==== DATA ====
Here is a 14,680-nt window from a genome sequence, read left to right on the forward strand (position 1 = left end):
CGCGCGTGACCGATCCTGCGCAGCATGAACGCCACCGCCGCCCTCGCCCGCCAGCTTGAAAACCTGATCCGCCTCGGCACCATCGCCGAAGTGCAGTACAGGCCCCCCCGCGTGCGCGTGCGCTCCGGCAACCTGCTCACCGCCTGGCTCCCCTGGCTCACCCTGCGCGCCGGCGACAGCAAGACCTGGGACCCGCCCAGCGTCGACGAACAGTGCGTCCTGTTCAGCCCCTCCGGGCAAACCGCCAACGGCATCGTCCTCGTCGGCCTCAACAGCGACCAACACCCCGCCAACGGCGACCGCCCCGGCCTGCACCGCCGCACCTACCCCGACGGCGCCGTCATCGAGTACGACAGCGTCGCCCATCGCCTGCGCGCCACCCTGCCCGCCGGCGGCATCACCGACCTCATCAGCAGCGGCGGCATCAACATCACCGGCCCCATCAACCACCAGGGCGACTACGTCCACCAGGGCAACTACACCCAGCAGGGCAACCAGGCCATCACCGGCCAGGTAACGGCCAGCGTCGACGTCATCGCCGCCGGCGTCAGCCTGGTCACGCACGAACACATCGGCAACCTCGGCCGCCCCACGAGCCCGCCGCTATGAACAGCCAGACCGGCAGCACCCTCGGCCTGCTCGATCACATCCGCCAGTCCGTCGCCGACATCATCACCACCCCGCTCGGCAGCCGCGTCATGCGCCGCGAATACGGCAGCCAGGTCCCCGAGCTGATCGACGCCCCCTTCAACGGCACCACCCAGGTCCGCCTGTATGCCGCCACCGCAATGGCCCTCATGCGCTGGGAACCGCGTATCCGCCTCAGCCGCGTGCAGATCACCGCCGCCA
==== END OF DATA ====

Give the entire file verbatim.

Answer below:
Here is a 14,680-nt window from a genome sequence, read left to right on the forward strand (position 1 = left end):
CGCGCGTGACCGATCCTGCGCAGCATGAACGCCACCGCCGCCCTCGCCCGCCAGCTTGAAAACCTGATCCGCCTCGGCACCATCGCCGAAGTGCAGTACAGGCCCCCCCGCGTGCGCGTGCGCTCCGGCAACCTGCTCACCGCCTGGCTCCCCTGGCTCACCCTGCGCGCCGGCGACAGCAAGACCTGGGACCCGCCCAGCGTCGACGAACAGTGCGTCCTGTTCAGCCCCTCCGGGCAAACCGCCAACGGCATCGTCCTCGTCGGCCTCAACAGCGACCAACACCCCGCCAACGGCGACCGCCCCGGCCTGCACCGCCGCACCTACCCCGACGGCGCCGTCATCGAGTACGACAGCGTCGCCCATCGCCTGCGCGCCACCCTGCCCGCCGGCGGCATCACCGACCTCATCAGCAGCGGCGGCATCAACATCACCGGCCCCATCAACCACCAGGGCGACTACGTCCACCAGGGCAACTACACCCAGCAGGGCAACCAGGCCATCACCGGCCAGGTAACGGCCAGCGTCGACGTCATCGCCGCCGGCGTCAGCCTGGTCACGCACGAACACATCGGCAACCTCGGCCGCCCCACGAGCCCGCCGCTATGAACAGCCAGACCGGCAGCACCCTCGGCCTGCTCGATCACATCCGCCAGTCCGTCGCCGACATCATCACCACCCCGCTCGGCAGCCGCGTCATGCGCCGCGAATACGGCAGCCAGGTCCCCGAGCTGATCGACGCCCCCTTCAACGGCACCACCCAGGTCCGCCTGTATGCCGCCACCGCAATGGCCCTCATGCGCTGGGAACCGCGTATCCGCCTCAGCCGCGTGCAGATCACCGCCGCCA